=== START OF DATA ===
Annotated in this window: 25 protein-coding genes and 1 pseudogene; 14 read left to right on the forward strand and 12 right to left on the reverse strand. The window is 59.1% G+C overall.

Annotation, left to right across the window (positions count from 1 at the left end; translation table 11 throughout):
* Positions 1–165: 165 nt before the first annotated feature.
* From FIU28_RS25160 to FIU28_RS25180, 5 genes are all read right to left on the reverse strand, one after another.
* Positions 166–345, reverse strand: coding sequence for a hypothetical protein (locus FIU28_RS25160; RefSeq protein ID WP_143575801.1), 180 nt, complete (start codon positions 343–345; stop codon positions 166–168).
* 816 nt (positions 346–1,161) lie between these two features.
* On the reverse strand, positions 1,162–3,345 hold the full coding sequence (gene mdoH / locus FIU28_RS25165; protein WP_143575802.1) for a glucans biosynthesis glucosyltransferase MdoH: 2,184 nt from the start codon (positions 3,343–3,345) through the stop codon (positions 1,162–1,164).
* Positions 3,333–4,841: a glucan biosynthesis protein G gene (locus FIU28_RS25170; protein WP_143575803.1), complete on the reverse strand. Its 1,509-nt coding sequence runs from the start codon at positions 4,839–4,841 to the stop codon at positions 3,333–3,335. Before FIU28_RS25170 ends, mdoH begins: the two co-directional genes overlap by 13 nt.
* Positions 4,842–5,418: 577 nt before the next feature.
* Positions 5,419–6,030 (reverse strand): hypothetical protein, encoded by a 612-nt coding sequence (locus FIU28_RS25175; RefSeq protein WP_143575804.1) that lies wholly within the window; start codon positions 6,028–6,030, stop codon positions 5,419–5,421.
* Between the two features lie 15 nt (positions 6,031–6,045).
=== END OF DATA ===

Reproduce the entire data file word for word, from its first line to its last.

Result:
Annotated in this window: 25 protein-coding genes and 1 pseudogene; 14 read left to right on the forward strand and 12 right to left on the reverse strand. The window is 59.1% G+C overall.

Annotation, left to right across the window (positions count from 1 at the left end; translation table 11 throughout):
* Positions 1–165: 165 nt before the first annotated feature.
* From FIU28_RS25160 to FIU28_RS25180, 5 genes are all read right to left on the reverse strand, one after another.
* Positions 166–345, reverse strand: coding sequence for a hypothetical protein (locus FIU28_RS25160; RefSeq protein ID WP_143575801.1), 180 nt, complete (start codon positions 343–345; stop codon positions 166–168).
* 816 nt (positions 346–1,161) lie between these two features.
* On the reverse strand, positions 1,162–3,345 hold the full coding sequence (gene mdoH / locus FIU28_RS25165; protein WP_143575802.1) for a glucans biosynthesis glucosyltransferase MdoH: 2,184 nt from the start codon (positions 3,343–3,345) through the stop codon (positions 1,162–1,164).
* Positions 3,333–4,841: a glucan biosynthesis protein G gene (locus FIU28_RS25170; protein WP_143575803.1), complete on the reverse strand. Its 1,509-nt coding sequence runs from the start codon at positions 4,839–4,841 to the stop codon at positions 3,333–3,335. Before FIU28_RS25170 ends, mdoH begins: the two co-directional genes overlap by 13 nt.
* Positions 4,842–5,418: 577 nt before the next feature.
* Positions 5,419–6,030 (reverse strand): hypothetical protein, encoded by a 612-nt coding sequence (locus FIU28_RS25175; RefSeq protein WP_143575804.1) that lies wholly within the window; start codon positions 6,028–6,030, stop codon positions 5,419–5,421.
* Between the two features lie 15 nt (positions 6,031–6,045).